Some of the "new green" (shinryoku) is actually red, although it then turns green, and then later on still it all turns red again. And yes, the unthinkable has happened; the rain stopped and the sky went blue. (Kamakura)
Posted By jules to jules' pics at 5/09/2009 01:04:00 AM
"Cyclists killed in Britain up by 11% in three years" screamed one headline. And looking at the press release, this is the only number given: the relevant sentence is "The number of cyclists killed or seriously injured fell from 2000 to 2004, but rose again by 11 per cent from 2004 to 2007, despite the amount of cycling staying broadly constant."
Note first that 11% refers to the number killed or seriously injured, of which the latter is overwhelmingly dominant (about 95% of the total). There are only about 100-150 cycling deaths a year, so there are bound to be large interannual fluctuations for that anyway. But more importantly, the full report - even the executive summary which is cunningly concealed by the sneaky trick of prominently displaying it on the main web page for the report, and which therefore no journalist will have bothered to read - also says that deaths for cyclists have dropped by a whopping 27% since 1994-1998, which is the baseline for official targets etc. However that doesn't make for an attention-grabbing headline, so didn't make it into the press release. While the recent blip up since 2004 (which was deliberately cherry-picked as the lowest point in the record) might be worth thinking about, it is hard to see it as conclusive of a real trend. Cycling levels are not measured very accurately and a few well-time tube strikes in London could easily get a lot of people on their bikes.
One can imagine the equivalent headline "global temperatures drop x.xx since 1998". Well we don't have to imagine it, since it's the sort of nonsense the septics regularly come out with. But I expect Govt departments to do rather better than that. Harrumph.
Friday, May 08, 2009
Taken way back then (last Saturday), before we passed the catastrophic tipping point of no return which caused the Kantou plain to become forever engulfed by torrential rain. (Myouhonji, Kamakura)
Posted By jules to jules' pics at 5/07/2009 06:19:00 PM
Thursday, May 07, 2009
It has been raining solidly for the last 3 days. Everyone's guttering is overflowing. Today we got as far as the station but turned tail when we found that the trains were delayed by more than 3 hours. On the bright side, our Jasmine is flowering, as is the Wisteria (Yaaay!).
Posted By jules to jules' pics at 5/06/2009 11:37:00 PM
Covering about the same area as the Schönbrunn, this must be the finest Viennese architectural landmark produced by the Republic of Austria. I like it particularly because it makes me feel all natsukashi (nostalgic) about happy times living on the Wirral peninsula in the UK, the entry to which is proudly guarded by likes of Shell and ICI. To my disappointment, however, the Viennese version does not appear to host an eternal flame.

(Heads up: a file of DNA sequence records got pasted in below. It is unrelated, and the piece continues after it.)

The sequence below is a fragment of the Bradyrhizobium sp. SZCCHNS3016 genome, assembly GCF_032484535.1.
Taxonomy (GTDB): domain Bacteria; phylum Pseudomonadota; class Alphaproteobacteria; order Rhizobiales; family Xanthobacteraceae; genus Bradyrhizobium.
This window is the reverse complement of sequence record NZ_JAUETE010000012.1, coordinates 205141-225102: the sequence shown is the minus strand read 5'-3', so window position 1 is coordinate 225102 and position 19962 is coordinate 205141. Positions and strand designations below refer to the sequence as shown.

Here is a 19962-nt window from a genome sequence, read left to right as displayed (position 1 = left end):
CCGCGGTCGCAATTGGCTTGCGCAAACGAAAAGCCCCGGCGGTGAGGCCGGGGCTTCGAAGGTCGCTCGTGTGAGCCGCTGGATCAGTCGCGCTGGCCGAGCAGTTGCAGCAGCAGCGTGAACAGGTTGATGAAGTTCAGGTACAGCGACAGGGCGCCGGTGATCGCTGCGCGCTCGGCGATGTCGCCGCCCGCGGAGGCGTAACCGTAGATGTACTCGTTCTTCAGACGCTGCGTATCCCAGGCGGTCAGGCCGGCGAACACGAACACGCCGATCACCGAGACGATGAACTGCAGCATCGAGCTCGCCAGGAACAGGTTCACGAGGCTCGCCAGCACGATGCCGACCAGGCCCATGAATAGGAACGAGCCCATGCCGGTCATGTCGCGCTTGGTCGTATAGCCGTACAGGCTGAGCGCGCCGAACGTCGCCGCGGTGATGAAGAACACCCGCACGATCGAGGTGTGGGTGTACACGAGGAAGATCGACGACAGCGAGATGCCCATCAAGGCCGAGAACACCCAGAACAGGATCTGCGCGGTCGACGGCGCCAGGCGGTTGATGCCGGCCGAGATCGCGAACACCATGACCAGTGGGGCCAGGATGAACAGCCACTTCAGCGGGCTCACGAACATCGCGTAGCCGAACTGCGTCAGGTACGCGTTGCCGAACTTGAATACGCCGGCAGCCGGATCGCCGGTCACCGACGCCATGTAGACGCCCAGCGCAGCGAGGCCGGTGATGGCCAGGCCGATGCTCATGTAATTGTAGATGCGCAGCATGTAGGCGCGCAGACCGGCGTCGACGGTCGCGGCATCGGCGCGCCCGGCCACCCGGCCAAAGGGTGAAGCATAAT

Posted By jules to jules' pics at 5/06/2009 06:32:00 PM
Wednesday, May 06, 2009
But that's just the foreigners, of course. Here in Japan there hasn't been a single case but universities have cancelled classes, there are hundreds of special "swine flu centres" being set up, hospitals are refusing admission to people who admit to knowing a foreigner (no, I'm not exaggerating) and the cabinet are preparing to hold emergency meetings to deal with the threat of the barbarian horde of viruses. We had an emergency meeting at work last week that everyone had to attend (but there was no information beyond the standard boilerplate stuff, so hardly anyone went, and it was in Japanese anyway). They haven't actually banned all travel yet, but it can't be far away.
Apparently a sneeze followed by a few words of Spanish is good for a free seat on the trains these days. Salud, amigos!
Living in Japan I also miss the horsies. The only place you find them is the dinner table. For similar reasons I also refuse to eat octopus.
Posted By jules to jules' pics at 5/05/2009 03:54:00 PM
Tuesday, May 05, 2009
Catching up on some podcasts, I see that "More or less" is back for another series. Those who didn't like Wired magazine's article on the "formula of doom" ["I think this is b*ll*cks" - Stoat] might prefer Tim Harford and Paul Wilmott (who both run interesting blogs) discussing the same issue in the latest program. Or maybe not, suit yourselves. I'm just the messenger. You should read their blogs anyway.
On a related topic I was relieved to see Paul mentioning the likelihood of inflation recently, this seems to barely raise a ripple these days and I was wondering if I'd got confused about the entirely predictable effects of printing money willy-nilly. But maybe the reason so few people are talking about it is that the sort of journalists who might be in a position to write about it are generally the same who are multiply mortgaged to the hilt and therefore stand to gain most from seeing their debts miraculously evaporate in a blizzard of monopoly money. Not so good for the stupid savers who have not massively overstretched themselves, but we don't count for much these days...
While the possibility of 700 year old trees, of which there may be several in Kamakura, is certainly something, there is a distinct lack of magnificent stone buildings. This one is the Hapsburg's summer cabin. (Schönbrunn, Vienna)
Posted By jules to jules' pics at 5/04/2009 03:57:00 PM
Monday, May 04, 2009
Sunday, May 03, 2009